When Leonard Steinle was diagnosed with celiac disease three years ago, he had to give up wheat, barley and rye to have normal digestive health.
Even though the new diet means living without abdominal cramps and other digestive troubles, the switch hasn't always been easy.
"I miss fried chicken," the 74-year-old Lawrence resident says. "I really like that and white cream gravy. I grew up on chicken-fried steak and fried chicken."
Celiac disease, a genetic condition, is becoming a more commonly diagnosed condition, to the point that food companies are beginning to market to those who can't eaten products that contain gluten.
Gluten is a type of protein that, in celiac sufferers, causes an immune response that damages the small intestine and leads to an inability to absorb nutrients. That, in turn, can cause a variety of symptoms, including diarrhea, cramping, increased appetite, muscle cramping, flatulence, dry skin and even depression.
Gluten is found in wheat, barley and rye. Scientists are debating the effects of oats on those with celiac disease.
"I run into people all the time who have felt terrible for years," says Hilary Kass, a nutrition educator at the Community Mercantile, 901 Iowa. "They say, 'I had all these health problems for so long, and my doctors said I was crazy and there was nothing I could do about it.'
"Then, they get on the Internet and they read about all these people with long-term symptoms, and they realize if they eliminate certain foods, they can feel a lot better."
Different people's sensitivities to gluten vary. Sometimes, all it takes is for a supposedly gluten-free product to be manufactured at the same facility as a product containing gluten for there to be enough cross-contamination to make someone ill.
"There's a whole spectrum," Kass says. "I talk to some people who say, 'I can have a little bit (of gluten) now and then and it doesn't hurt me.' Other people say that's not true, and it's still damaging your intestine and you don't realize it."
Info & recipes
The Community Mercantile, 901 Iowa, is having a workshop Tuesday for eating a gluten-free diet. The class is sold out but will be repeated Jan. 16. The cost is $15 for the public or $13 for co-op members and seniors. Preregistration is required at the Merc. More gluten-free recipes.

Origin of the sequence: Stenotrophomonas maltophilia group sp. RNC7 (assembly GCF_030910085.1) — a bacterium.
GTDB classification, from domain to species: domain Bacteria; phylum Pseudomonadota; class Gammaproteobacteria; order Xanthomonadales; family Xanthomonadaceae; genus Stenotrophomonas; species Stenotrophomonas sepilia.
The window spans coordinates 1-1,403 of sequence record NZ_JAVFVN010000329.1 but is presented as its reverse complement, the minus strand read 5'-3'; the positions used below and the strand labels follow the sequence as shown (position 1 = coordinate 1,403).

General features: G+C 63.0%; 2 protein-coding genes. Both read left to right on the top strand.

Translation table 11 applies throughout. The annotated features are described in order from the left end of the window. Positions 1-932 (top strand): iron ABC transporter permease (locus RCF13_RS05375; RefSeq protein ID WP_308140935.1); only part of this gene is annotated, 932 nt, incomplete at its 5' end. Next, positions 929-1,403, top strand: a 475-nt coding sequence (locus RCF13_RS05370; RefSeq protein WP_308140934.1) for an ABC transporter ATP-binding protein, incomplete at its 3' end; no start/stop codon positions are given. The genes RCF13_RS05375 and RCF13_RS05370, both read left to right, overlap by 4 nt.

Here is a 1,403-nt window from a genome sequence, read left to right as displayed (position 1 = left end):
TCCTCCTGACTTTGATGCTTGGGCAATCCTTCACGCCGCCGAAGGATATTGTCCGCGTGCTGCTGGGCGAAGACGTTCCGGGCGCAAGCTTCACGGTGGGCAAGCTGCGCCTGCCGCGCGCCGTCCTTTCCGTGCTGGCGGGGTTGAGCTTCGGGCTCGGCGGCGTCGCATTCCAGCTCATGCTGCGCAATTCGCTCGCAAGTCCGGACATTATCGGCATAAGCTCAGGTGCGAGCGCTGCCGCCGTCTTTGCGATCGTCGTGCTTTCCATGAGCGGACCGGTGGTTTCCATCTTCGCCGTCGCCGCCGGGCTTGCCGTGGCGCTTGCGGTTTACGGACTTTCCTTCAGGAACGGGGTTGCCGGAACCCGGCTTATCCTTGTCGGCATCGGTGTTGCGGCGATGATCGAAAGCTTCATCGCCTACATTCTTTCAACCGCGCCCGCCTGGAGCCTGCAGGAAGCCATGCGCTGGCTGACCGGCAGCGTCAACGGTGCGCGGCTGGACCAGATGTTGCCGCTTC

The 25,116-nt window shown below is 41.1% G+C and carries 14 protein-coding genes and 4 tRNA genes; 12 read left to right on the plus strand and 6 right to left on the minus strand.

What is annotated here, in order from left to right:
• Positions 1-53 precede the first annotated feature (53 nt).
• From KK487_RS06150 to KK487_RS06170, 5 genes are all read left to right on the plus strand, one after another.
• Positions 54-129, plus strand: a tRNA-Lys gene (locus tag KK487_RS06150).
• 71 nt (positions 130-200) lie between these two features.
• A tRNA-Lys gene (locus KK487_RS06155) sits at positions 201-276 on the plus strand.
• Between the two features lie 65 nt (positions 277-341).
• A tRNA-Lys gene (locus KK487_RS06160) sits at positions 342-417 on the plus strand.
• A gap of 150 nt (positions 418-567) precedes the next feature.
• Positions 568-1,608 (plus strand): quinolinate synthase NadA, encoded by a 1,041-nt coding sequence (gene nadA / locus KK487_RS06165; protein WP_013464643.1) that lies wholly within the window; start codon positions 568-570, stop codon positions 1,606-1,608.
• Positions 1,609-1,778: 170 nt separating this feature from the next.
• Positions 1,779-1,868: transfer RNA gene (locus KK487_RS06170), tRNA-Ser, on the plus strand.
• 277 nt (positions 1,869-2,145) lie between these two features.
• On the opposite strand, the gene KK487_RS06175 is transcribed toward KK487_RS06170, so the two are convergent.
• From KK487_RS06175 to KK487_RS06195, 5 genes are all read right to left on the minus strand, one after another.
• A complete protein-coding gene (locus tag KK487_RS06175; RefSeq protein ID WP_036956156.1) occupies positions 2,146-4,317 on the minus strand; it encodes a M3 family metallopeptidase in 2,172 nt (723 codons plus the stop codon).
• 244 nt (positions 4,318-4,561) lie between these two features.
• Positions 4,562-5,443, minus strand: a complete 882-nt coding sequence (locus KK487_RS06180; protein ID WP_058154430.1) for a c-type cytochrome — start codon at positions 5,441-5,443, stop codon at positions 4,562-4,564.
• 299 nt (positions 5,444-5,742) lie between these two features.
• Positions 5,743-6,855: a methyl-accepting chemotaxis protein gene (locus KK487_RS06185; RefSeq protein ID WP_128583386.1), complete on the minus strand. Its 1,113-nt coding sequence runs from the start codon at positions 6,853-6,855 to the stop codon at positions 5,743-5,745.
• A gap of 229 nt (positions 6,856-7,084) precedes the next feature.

Obviously, a gluten-free diet means no breads.
But Kass says gluten exists in many products you might not expect, including soups, marinades and salad dressings.
The only way to truly know is to examine product labels, but even then it's not always easy.
"There might be names of things that you might not recognize," Kass says. "You have to rely on food manufacturers for whether it's gluten-free or not."
Steinle says he usually asks a water or waitress about specific ingredients before ordering at a restaurant.
At home, he's eaten plenty of gluten-free products using alternate ingredients - waffles, crackers, pancakes and even an apple crisp.
"I eat rice bread for toast in the morning," he says. "It's not as good, but I eat it with jelly and butter. My children have been really good at the holidays. If they're making a dessert, they make sure it's one I can eat."
Common alternatives for wheat, barley and rye include flours from products including rice, potatoes, tapioca, garbanzo beans and grains such as injera from Ethiopia.
The number of gluten-free products on the market has more than tripled since 2001, according to Productscan Online, a database of packaged goods that named gluten-free products one of its top-10 trends in food in 2006.
Mary Schluckebier has seen the increase. She's executive director of the Omaha, Neb.-based Celiac Sprue Assn., named after the formal, lesser-used name of the disease.
She is Green Bay, Wis., this week for the annual CSA Conference, held in conjunction with Celiac Awareness Month, which is October. This year's conference has 60 vendors with gluten-free products, about triple that of last year.
"That shows there is more interest," she says. "Quite a few of them are brand-new, and a lot of them are finding products they already make are gluten-free."
Schluckebier is worried that the growth may be too fast for the industry. An estimated 3 million people have celiac disease in the United States, and Schluckebier estimates only about 5 percent of those have been diagnosed.
But even though awareness is growing and more patients are diagnosed with celiac disease, Schluckebier isn't sure there's a market for the fast growth and fears some of the gluten-free companies will go out of business.
"I would say if these products aren't good enough for everybody, they're not going to make it," she says. "There's so much competition."
But Kass says there always will be a market for some gluten-free products. She's seen the dramatic difference a gluten-free diet can make in a person's life.
"You can change your diet, and you can improve your diet, but you can't run downtown and grab a slice of pizza, and when you're traveling or at someone's house, or if you're a kid at school, it can be a problem.
"But for some people, especially people who have felt so bad for so long, and they start to feel better so quickly, it's really quite reassuring and reaffirming. They think, 'I can do this, and I'm going to feel good.'"